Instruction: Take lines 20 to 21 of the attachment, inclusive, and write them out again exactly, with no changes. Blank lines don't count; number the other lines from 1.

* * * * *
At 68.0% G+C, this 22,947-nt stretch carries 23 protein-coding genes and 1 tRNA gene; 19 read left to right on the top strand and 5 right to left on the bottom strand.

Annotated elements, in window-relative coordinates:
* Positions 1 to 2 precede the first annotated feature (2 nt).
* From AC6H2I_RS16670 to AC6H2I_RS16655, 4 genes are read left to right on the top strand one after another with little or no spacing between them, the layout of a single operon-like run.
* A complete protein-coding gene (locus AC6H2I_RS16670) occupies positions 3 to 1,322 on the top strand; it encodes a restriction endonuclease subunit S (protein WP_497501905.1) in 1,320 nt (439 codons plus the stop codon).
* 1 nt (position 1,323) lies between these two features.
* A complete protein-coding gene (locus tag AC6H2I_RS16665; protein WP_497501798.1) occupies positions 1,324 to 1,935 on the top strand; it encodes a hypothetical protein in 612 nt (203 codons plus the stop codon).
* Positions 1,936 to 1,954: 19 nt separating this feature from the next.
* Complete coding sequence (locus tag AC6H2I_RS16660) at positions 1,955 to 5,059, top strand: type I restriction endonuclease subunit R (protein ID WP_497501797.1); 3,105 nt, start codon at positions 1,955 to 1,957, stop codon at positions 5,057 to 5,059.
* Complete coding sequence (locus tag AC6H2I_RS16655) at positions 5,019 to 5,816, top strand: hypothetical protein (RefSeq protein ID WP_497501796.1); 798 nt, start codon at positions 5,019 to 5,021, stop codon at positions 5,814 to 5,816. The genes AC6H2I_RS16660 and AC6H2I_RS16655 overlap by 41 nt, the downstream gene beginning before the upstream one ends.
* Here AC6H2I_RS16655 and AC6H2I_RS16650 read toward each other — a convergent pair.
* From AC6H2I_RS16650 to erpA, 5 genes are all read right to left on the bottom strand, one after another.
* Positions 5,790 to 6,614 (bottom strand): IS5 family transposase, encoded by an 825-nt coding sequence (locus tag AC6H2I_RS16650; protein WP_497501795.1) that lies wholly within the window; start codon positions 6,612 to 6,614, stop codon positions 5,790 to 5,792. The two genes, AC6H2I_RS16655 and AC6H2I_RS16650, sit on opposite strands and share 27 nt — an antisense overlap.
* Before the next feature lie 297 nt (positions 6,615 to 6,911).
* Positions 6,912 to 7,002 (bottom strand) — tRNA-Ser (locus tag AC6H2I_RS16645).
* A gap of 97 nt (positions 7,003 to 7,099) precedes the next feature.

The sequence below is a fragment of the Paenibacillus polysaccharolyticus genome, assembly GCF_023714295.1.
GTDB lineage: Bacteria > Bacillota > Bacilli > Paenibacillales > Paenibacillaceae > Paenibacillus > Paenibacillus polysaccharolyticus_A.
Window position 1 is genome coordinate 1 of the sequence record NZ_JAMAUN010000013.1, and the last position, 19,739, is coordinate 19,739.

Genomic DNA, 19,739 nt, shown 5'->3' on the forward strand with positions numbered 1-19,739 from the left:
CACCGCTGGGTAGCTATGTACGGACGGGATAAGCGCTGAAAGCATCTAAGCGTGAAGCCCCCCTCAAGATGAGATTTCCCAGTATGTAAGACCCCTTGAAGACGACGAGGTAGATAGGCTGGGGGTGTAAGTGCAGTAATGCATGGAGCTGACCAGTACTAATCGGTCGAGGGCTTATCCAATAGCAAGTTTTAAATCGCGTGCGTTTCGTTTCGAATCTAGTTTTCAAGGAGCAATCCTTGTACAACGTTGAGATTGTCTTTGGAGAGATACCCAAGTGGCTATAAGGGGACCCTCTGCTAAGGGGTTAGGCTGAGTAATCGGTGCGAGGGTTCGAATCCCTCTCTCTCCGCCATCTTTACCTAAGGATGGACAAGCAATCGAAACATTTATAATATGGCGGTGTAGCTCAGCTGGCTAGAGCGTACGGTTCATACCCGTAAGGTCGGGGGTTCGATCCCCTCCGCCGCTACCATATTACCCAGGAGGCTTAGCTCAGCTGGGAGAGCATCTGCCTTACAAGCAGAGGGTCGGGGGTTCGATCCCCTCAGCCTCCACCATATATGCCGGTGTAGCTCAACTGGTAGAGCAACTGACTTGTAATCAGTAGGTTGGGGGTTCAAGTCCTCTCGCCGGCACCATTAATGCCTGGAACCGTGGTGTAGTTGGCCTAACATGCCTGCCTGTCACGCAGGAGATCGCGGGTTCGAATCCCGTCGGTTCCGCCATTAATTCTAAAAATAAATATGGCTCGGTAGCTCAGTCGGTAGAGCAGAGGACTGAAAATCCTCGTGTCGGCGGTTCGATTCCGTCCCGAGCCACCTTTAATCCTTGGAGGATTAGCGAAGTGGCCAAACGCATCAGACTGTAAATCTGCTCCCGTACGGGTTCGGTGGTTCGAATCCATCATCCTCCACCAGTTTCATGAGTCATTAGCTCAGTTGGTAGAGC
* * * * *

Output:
Genomic DNA, 19,739 nt, shown 5'->3' on the forward strand with positions numbered 1-19,739 from the left:
CACCGCTGGGTAGCTATGTACGGACGGGATAAGCGCTGAAAGCATCTAAGCGTGAAGCCCCCCTCAAGATGAGATTTCCCAGTATGTAAGACCCCTTGAAGACGACGAGGTAGATAGGCTGGGGGTGTAAGTGCAGTAATGCATGGAGCTGACCAGTACTAATCGGTCGAGGGCTTATCCAATAGCAAGTTTTAAATCGCGTGCGTTTCGTTTCGAATCTAGTTTTCAAGGAGCAATCCTTGTACAACGTTGAGATTGTCTTTGGAGAGATACCCAAGTGGCTATAAGGGGACCCTCTGCTAAGGGGTTAGGCTGAGTAATCGGTGCGAGGGTTCGAATCCCTCTCTCTCCGCCATCTTTACCTAAGGATGGACAAGCAATCGAAACATTTATAATATGGCGGTGTAGCTCAGCTGGCTAGAGCGTACGGTTCATACCCGTAAGGTCGGGGGTTCGATCCCCTCCGCCGCTACCATATTACCCAGGAGGCTTAGCTCAGCTGGGAGAGCATCTGCCTTACAAGCAGAGGGTCGGGGGTTCGATCCCCTCAGCCTCCACCATATATGCCGGTGTAGCTCAACTGGTAGAGCAACTGACTTGTAATCAGTAGGTTGGGGGTTCAAGTCCTCTCGCCGGCACCATTAATGCCTGGAACCGTGGTGTAGTTGGCCTAACATGCCTGCCTGTCACGCAGGAGATCGCGGGTTCGAATCCCGTCGGTTCCGCCATTAATTCTAAAAATAAATATGGCTCGGTAGCTCAGTCGGTAGAGCAGAGGACTGAAAATCCTCGTGTCGGCGGTTCGATTCCGTCCCGAGCCACCTTTAATCCTTGGAGGATTAGCGAAGTGGCCAAACGCATCAGACTGTAAATCTGCTCCCGTACGGGTTCGGTGGTTCGAATCCATCATCCTCCACCAGTTTCATGAGTCATTAGCTCAGTTGGTAGAGC